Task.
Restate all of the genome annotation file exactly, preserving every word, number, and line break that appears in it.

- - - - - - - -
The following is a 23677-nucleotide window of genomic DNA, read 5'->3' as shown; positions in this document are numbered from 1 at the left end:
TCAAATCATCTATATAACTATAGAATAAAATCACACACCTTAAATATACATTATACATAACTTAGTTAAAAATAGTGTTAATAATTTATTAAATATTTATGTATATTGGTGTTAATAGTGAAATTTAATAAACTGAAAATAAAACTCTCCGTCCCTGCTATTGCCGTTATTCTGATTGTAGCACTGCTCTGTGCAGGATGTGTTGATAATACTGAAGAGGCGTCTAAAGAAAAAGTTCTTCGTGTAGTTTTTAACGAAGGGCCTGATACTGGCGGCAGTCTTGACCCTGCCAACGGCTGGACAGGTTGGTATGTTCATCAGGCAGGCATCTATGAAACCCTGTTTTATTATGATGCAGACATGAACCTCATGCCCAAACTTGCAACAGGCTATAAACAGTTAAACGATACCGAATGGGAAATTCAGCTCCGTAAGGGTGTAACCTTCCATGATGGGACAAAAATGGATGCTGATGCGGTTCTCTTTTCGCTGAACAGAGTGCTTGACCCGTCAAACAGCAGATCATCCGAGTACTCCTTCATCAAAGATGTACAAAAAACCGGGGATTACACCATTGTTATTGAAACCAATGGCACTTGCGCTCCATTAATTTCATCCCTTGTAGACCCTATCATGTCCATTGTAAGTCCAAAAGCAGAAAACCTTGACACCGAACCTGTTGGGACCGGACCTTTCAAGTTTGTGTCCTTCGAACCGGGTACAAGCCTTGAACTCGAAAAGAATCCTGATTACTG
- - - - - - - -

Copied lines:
The following is a 23677-nucleotide window of genomic DNA, read 5'->3' as shown; positions in this document are numbered from 1 at the left end:
TCAAATCATCTATATAACTATAGAATAAAATCACACACCTTAAATATACATTATACATAACTTAGTTAAAAATAGTGTTAATAATTTATTAAATATTTATGTATATTGGTGTTAATAGTGAAATTTAATAAACTGAAAATAAAACTCTCCGTCCCTGCTATTGCCGTTATTCTGATTGTAGCACTGCTCTGTGCAGGATGTGTTGATAATACTGAAGAGGCGTCTAAAGAAAAAGTTCTTCGTGTAGTTTTTAACGAAGGGCCTGATACTGGCGGCAGTCTTGACCCTGCCAACGGCTGGACAGGTTGGTATGTTCATCAGGCAGGCATCTATGAAACCCTGTTTTATTATGATGCAGACATGAACCTCATGCCCAAACTTGCAACAGGCTATAAACAGTTAAACGATACCGAATGGGAAATTCAGCTCCGTAAGGGTGTAACCTTCCATGATGGGACAAAAATGGATGCTGATGCGGTTCTCTTTTCGCTGAACAGAGTGCTTGACCCGTCAAACAGCAGATCATCCGAGTACTCCTTCATCAAAGATGTACAAAAAACCGGGGATTACACCATTGTTATTGAAACCAATGGCACTTGCGCTCCATTAATTTCATCCCTTGTAGACCCTATCATGTCCATTGTAAGTCCAAAAGCAGAAAACCTTGACACCGAACCTGTTGGGACCGGACCTTTCAAGTTTGTGTCCTTCGAACCGGGTACAAGCCTTGAACTCGAAAAGAATCCTGATTACTG